Robert Reich: Military Bloat Versus Unnecessary Misery – OpEd


Congress is on track in the coming week to give final approval to a national military budget for the fiscal year that is expected to reach about $858 billion — or $45 billion more than President Biden had requested and 8 percent more than last year. 

This is its highest level of military spending (adjusted for inflation) since the peaks in the costs of the Iraq and Afghanistan wars between 2008 and 2011. It’s the second-highest military spending since World War II. It’s more than the budgets for the next 10 largest cabinet agencies combined. It’s larger than the military spending of the next 10 largest military powers in the world combined. 

Expect it to be even more. Congress is considering an extra $21.7 billion for the Pentagon to resupply materials used in Ukraine.

Don’t fall for the myth that this humongous sum is going to our troops. What’s spiking is spending on weapons (including a 55 percent jump in Army funding for new missiles and a 47 percent jump for the Navy’s weapons purchases). 

All told, more than half of this giant spending budget is going to for-profit companies (such as Lockheed, Raytheon, Boeing, General Dynamics, BAE, and Northrop Grumman) whose stock prices are surging. The profits are going into executive pay, shareholder dividends, and stock buybacks. 

This is the military-industrial complex that Dwight Eisenhower warned of — on steroids. 

And yet, there’s almost no debate. Most Americans aren’t aware of what’s happening. And many of those who do know aren’t tracking the humongous size of this relative to previous military spending. And no one is hearing any arguments on the other side.

Yes, of course, America has to worry about Putin, China, Iran, and North Korea. But before deciding to spend so much, we might at least expect some, er, discussion. 

How on Earth are we supposed to believe we “can’t afford” paid family leave, an expanded child tax credit, Medicare for all, or universal pre-K when our politicians are willing to spend $858 billion on the military without batting an eye?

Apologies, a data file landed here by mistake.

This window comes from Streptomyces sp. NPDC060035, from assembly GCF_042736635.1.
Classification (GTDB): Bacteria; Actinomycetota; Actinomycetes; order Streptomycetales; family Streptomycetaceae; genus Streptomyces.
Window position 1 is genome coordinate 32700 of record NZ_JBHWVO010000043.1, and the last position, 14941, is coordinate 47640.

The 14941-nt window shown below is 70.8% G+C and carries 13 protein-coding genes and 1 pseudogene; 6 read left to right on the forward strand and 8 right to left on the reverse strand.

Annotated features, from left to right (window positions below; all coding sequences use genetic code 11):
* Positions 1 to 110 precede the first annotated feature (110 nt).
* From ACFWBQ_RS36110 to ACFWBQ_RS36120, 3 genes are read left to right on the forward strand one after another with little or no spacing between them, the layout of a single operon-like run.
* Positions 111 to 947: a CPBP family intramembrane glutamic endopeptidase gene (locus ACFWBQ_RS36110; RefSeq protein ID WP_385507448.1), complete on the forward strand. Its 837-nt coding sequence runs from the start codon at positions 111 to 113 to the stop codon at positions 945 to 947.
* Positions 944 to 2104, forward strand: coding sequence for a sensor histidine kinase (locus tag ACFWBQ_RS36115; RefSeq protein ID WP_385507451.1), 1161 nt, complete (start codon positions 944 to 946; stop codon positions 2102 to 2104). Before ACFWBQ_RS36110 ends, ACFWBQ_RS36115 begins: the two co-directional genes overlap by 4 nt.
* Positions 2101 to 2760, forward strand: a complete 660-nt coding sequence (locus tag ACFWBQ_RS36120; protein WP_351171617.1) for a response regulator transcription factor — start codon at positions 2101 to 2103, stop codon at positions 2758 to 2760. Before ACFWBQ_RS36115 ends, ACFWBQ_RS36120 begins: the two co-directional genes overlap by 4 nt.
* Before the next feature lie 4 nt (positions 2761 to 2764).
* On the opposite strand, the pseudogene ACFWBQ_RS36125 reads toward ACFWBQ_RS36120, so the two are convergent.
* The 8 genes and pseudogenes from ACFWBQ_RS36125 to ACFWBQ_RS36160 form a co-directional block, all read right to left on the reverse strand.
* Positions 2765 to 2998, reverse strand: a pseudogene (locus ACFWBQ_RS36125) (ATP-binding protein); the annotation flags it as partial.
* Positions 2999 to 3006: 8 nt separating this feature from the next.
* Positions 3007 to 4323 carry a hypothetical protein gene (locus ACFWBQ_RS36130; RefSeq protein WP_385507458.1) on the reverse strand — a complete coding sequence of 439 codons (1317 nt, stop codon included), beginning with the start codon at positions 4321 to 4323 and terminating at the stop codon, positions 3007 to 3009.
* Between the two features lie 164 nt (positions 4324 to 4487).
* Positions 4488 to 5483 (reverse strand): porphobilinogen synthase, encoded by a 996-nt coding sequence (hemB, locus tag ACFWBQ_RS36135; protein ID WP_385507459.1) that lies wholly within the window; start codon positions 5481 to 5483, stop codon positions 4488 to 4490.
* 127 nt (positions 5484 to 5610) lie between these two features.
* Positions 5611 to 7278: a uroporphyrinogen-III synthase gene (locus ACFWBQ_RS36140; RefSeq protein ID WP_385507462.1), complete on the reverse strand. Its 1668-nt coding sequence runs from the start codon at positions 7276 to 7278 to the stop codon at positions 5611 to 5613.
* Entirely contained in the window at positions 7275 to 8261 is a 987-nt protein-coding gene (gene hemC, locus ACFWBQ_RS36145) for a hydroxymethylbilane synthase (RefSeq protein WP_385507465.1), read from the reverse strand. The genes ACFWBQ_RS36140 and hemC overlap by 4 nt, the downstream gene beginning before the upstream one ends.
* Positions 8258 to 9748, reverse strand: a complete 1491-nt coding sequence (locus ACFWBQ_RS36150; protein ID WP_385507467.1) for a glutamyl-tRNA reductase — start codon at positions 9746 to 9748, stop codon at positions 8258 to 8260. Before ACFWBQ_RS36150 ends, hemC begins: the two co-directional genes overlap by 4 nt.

Worse yet: No one knows where all this the money is going. 

The Pentagon just failed its annual audit for the fifth year in a row. “I would not say that we flunked,” said DoD Comptroller Mike McCord, although his office did admit that the Pentagon only managed to account for 39 percent of its $3.5 trillion in assets. 

The U.S. military is the only U.S. government agency to have never passed a comprehensive audit.

Cost-overruns are legion. The Pentagon’s failed F-35 program has exceeded its original budget by $165 billion to date. It’s projected to cost more than $1.7 trillion. 

“Guns versus butter” is the old story. Now it’s extraordinary bloat versus unnecessary misery for American families struggling with a cost-of-livingcrisis exacerbated by inflation. 

A recent study by the Federal Reserve Bank of Dallas found that most American workers have become poorer over the past year because their real wages haven’t kept up with inflation.

Nearly two-thirds of Americans are living paycheck to paycheck. 

So back to my question: Why no real debate?

Because support for military spending is bipartisan. No lawmaker wants to be portrayed as weak on national defense. Democrats have been jumping onto the military spending bandwagon as fast as Republicans. 

Bipartisanship is not always good. In fact, it’s a problem when, as now, the lack of political conflict means no news. Absent political conflict, there’s no story. Without a story, there’s no debate or discussion in the media. Absent any debate in the media, most Americans have no idea what’s happening. 

We’re sleepwalking through history.

Robert Reich

Robert B. Reich is Chancellor's Professor of Public Policy at the University of California at Berkeley and Senior Fellow at the Blum Center for Developing Economies, and writes at Reich served as Secretary of Labor in the Clinton administration, for which Time Magazine named him one of the ten most effective cabinet secretaries of the twentieth century. He has written fifteen books, including the best sellers "Aftershock", "The Work of Nations," and"Beyond Outrage," and, his most recent, "The Common Good," which is available in bookstores now. He is also a founding editor of the American Prospect magazine, chairman of Common Cause, a member of the American Academy of Arts and Sciences, and co-creator of the award-winning documentary, "Inequality For All." He's co-creator of the Netflix original documentary "Saving Capitalism," which is streaming now.

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